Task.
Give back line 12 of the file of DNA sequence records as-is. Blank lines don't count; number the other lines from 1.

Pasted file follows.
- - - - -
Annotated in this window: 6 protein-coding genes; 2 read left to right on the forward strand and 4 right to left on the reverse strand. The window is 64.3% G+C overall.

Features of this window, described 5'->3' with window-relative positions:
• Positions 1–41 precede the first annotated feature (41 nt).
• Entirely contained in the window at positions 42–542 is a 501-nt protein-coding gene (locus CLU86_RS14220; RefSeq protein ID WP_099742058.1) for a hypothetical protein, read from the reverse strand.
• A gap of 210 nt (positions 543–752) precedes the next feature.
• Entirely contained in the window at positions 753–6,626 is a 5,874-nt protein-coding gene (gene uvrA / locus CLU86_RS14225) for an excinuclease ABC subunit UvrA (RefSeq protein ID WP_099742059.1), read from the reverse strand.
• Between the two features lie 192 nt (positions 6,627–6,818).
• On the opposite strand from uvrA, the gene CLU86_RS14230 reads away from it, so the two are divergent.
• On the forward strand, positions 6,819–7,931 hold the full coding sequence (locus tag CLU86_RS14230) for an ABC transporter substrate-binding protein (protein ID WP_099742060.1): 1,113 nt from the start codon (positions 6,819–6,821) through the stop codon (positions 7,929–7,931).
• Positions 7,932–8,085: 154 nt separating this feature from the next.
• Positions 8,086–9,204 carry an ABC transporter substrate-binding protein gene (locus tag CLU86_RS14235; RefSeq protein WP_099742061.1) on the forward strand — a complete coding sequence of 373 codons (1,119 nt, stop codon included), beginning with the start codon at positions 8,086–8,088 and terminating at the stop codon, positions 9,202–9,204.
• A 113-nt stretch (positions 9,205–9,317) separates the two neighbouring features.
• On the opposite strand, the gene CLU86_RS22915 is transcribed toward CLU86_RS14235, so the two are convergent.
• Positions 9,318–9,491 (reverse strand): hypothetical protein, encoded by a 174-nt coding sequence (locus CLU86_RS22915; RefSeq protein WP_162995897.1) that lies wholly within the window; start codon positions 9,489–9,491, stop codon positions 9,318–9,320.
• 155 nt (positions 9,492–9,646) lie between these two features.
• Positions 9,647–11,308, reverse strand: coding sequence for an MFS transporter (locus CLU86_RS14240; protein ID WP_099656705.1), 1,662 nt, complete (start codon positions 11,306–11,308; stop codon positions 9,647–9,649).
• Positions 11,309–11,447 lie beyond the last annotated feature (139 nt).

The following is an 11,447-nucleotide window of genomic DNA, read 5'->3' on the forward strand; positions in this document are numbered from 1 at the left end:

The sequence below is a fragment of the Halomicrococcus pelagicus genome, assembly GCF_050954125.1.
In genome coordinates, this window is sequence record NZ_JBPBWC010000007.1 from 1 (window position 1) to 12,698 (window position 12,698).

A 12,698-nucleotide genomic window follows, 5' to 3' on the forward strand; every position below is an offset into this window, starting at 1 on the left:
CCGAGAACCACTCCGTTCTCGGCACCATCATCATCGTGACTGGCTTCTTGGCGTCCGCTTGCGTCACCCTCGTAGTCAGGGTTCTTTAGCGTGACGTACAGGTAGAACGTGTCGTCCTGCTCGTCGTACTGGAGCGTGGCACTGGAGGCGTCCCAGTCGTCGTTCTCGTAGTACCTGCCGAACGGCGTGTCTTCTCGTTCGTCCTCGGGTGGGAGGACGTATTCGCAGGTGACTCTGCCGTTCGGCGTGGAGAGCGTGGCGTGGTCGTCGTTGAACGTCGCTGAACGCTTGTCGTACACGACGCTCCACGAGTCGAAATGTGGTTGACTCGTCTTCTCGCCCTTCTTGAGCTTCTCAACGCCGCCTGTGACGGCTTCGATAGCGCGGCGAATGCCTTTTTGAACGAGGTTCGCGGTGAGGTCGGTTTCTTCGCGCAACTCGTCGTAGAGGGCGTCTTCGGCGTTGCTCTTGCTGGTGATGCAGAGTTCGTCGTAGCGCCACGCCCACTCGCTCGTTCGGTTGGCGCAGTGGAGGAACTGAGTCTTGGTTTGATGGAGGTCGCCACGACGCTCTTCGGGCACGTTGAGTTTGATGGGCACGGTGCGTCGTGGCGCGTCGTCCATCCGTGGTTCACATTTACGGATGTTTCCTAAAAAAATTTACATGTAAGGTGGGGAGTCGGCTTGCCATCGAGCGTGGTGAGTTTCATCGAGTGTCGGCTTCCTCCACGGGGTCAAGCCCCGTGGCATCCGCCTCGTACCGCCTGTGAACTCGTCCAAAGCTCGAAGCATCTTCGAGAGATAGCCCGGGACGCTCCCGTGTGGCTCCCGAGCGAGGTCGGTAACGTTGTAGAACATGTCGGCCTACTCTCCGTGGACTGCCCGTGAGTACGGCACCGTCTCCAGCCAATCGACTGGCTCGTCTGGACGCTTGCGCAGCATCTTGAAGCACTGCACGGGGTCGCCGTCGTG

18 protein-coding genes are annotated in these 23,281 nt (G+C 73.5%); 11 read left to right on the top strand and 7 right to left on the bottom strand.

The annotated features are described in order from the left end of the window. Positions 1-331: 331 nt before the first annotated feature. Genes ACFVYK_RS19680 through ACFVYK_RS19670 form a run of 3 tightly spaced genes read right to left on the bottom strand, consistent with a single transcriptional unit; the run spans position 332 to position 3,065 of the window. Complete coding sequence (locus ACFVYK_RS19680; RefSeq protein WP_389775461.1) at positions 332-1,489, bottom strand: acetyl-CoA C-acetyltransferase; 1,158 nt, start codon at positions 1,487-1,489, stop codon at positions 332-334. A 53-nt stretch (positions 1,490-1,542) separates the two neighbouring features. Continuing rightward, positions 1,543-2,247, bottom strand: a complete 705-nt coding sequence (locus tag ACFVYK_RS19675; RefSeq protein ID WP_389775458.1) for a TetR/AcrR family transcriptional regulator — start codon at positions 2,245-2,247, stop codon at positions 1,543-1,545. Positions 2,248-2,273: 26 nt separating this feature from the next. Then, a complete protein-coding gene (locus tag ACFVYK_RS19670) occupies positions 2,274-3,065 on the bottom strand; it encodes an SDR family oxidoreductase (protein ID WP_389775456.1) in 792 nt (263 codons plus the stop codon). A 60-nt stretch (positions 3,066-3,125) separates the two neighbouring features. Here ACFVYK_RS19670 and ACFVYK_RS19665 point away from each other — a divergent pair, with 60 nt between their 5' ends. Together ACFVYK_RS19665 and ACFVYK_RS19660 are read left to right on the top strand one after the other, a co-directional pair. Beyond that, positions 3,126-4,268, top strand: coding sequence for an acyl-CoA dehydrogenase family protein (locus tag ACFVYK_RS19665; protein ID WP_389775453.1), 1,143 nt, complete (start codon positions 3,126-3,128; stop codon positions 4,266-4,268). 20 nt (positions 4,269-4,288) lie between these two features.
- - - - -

• A 113-nt stretch (positions 9,205–9,317) separates the two neighbouring features.